Old 05-21-2003, 01:15 PM #1 (permalink)
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Default Hi, I'm from portugal and my daughter has ALS

Dear All,

I am new on this site. I am not canadian. I live in Portugal and i am the daughter of an ALS patient diagnosed in December'02. In Portugal we don't have any association or help regarding this specific disease. Nobody knows about ALS and close relatives and neighbours just stare at us when we tell them what is going on.
My father (62 y) presents a strong progression. In just 7 months he lost the ability to walk, talk and use his hands. He is now totally dependent of my mother who acts as a caregiver.
The last months have been like a nightmare, has we do not have anyone with us to help or advice. However we are working hard on making his days soften then they really are . We are daily facing new difficulties but fortunately we have been able to overcome them all, slowly and step by step.
The hardest is when we try to go out. People are not used to deal with this kind of handicaped people in this country. We are looked in a curious way. Also we do not have the right accessibility for the disabled. However we do not give up on getting my father to look at the sea he loves so much or to have a wheelchair walk in a garden.
We have learned a lot about love and care during the last months. We are now much closer than ever and we try to be always in a good mood. We deal with anger and we turn it into affection.
I would like to send you all a word of hope. My thoughts are with all who are suffering of ALS and also with their families and caregivers.
Teresa
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Old 07-05-2003, 08:33 PM #2 (permalink)
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Default ALS

I am so sorry to hear of your dads sickness. My husbands grandmother was diagnosed a year ago also at the age of 73. There is no easy way to deal with something like this and it really does not matter where we live because it is such a complicated disease without alot of answers. Your dad sounds so lucky to have you guys in his life and living the moments with him are the most important things in all your lives. Nan (we all call her that) was playing cards with her friends when all of the sudden she had trouble getting her words out and swallowing and ever since then she has a harder time every week. At this time, we have been going to drs once or more a week. Her legs are bothering her around her thighs but other than that she is so independant. We came home last week with a computer which talks for her and surprisingly she has been catching onto the keyboard quite well. Watching a person who was so independant starting to depend on others is really a sad thing to cope with because her mind is always going to be the same and it hurts so much watching this disease progress, if only there was a cure! My heart goes out to you and your family we are dealing with the same thing, it is terrible.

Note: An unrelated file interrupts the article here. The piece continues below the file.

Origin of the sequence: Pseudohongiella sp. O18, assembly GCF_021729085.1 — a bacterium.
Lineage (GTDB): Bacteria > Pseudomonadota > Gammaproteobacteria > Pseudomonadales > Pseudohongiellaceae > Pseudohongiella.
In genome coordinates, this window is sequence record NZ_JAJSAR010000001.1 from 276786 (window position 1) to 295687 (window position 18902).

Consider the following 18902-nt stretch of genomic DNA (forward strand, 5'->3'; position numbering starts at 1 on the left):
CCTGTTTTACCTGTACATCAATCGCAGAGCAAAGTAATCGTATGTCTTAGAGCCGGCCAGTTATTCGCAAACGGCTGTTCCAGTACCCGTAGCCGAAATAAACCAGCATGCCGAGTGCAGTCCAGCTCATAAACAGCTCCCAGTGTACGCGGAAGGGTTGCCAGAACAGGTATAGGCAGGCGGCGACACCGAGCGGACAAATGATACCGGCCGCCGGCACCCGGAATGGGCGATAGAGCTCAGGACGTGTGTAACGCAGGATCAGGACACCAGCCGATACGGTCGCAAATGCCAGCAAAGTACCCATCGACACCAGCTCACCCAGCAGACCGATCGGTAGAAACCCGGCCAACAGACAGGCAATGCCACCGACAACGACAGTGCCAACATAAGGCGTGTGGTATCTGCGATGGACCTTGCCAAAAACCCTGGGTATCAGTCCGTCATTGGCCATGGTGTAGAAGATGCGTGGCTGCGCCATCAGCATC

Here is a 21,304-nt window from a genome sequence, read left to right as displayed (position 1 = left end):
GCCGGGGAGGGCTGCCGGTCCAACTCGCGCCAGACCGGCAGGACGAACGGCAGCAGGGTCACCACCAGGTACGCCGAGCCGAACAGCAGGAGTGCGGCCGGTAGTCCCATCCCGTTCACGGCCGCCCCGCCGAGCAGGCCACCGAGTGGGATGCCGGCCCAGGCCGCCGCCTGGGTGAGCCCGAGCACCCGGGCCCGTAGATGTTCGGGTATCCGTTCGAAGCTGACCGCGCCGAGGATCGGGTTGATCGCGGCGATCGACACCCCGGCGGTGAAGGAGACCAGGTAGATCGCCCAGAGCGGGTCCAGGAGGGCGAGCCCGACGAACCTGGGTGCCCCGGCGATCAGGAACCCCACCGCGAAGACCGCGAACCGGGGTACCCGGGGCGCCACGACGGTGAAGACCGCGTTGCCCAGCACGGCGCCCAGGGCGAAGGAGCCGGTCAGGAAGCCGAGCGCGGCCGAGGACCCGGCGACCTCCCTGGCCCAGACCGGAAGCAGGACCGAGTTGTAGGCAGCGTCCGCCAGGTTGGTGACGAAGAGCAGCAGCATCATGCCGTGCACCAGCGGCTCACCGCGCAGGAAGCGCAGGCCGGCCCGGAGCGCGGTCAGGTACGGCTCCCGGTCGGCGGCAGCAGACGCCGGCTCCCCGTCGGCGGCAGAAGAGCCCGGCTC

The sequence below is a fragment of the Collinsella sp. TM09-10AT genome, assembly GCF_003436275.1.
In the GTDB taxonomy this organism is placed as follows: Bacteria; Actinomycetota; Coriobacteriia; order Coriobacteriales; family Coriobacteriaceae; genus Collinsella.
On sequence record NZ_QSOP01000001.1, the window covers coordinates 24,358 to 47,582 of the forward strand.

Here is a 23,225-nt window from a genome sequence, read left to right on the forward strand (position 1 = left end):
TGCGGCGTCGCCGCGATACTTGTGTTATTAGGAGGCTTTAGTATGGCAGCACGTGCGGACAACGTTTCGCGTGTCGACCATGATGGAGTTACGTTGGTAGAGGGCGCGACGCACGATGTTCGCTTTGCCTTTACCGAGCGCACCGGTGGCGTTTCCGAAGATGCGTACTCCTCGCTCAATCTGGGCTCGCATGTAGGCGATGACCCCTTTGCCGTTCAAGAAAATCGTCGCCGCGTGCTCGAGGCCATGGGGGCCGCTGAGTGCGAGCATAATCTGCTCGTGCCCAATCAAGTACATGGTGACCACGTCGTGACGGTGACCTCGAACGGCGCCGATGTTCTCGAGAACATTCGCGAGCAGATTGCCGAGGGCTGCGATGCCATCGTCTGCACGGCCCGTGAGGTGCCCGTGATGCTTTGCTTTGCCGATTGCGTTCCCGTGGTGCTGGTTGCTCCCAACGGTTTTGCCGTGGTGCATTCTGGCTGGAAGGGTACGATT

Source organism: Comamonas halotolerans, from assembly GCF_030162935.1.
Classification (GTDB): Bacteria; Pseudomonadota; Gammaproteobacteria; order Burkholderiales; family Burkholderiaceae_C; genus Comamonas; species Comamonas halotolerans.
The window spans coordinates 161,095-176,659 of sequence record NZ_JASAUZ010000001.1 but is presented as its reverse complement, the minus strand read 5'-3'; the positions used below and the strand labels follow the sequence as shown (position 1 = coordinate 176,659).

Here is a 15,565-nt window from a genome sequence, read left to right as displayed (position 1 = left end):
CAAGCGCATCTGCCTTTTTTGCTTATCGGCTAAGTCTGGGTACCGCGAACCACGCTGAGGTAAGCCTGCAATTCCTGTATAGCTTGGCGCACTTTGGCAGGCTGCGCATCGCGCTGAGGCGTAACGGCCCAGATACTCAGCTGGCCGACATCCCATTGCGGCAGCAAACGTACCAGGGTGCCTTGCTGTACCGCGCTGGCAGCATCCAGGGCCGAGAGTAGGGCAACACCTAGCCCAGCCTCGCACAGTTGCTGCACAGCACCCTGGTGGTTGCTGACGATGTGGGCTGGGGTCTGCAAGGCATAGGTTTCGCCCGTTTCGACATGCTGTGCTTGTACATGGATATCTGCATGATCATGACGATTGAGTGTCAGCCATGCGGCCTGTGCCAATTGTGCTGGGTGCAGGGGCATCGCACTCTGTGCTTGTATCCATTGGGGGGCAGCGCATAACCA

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Old 07-10-2003, 05:37 PM #3 (permalink)
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Default Re:

Hi again: Wow, that is sad! Just got home from the physiothereapist this afternoon and she is now advising nan to starat using a cane. Nan started from the throat, not being able to speak or swallow very well and now it is starting to progress more into her limbs. I can see how much it is progressing each day now, they had spoken to us about her geting the feeding tube. They say that it is better to get this before she gets too bad and can't swallow anything at all. The real hard thing is that I am the one taking her back and forth to the appointments and she is very secretive about the whole disease and she would rather not tell anyone else in the family about the things the doctors are speaking about nor does she let anyone tell other people in the community about what is wrong with her. Oh well, I guess that is the least of the problem here, how progressed is your dad? Nan has gone in 1 year from 164 lbs. to 119 lbs. She is now trying to plumpen herself up with skim milk powder, whole milk, and other fattening dairy products.
Take Care Paula( Buddylou) [quote:f67f4977fb="Anonymous"]Its true all that you said about your grandmother's husband. One of the worst things about this disease is when it is diagnosed in someone that loves life.

My parents have bought a new house just 6 months before my father was diagnosed with ALS. At the age of 62 they were planning a new life in a new city near the sea. They have made so many plans, and that hurts a lot. They have now moved to their new house, but they are suffering because their dreams have turned into nightmares.

All our lives have changed because of this terrible disease. One of my fathers desire was to be a grandfather. As my husband and I were planning to have a child by the beggining of 2004, I am now 2 months pregnant. I know that at this advanced stage of the disease, my father won't live enought to met the child, but he his so happy about it, that this is just the reward I need to balance all the suffering I am dealing with.

When we deal with a devastating disease we have to be strong, and believe we can be stronger than we imagine and we can endure suffering in a way we can't even imagine before. Just because we love our family and those who are in pain.

All the best for your family.[/quote:f67f4977fb]
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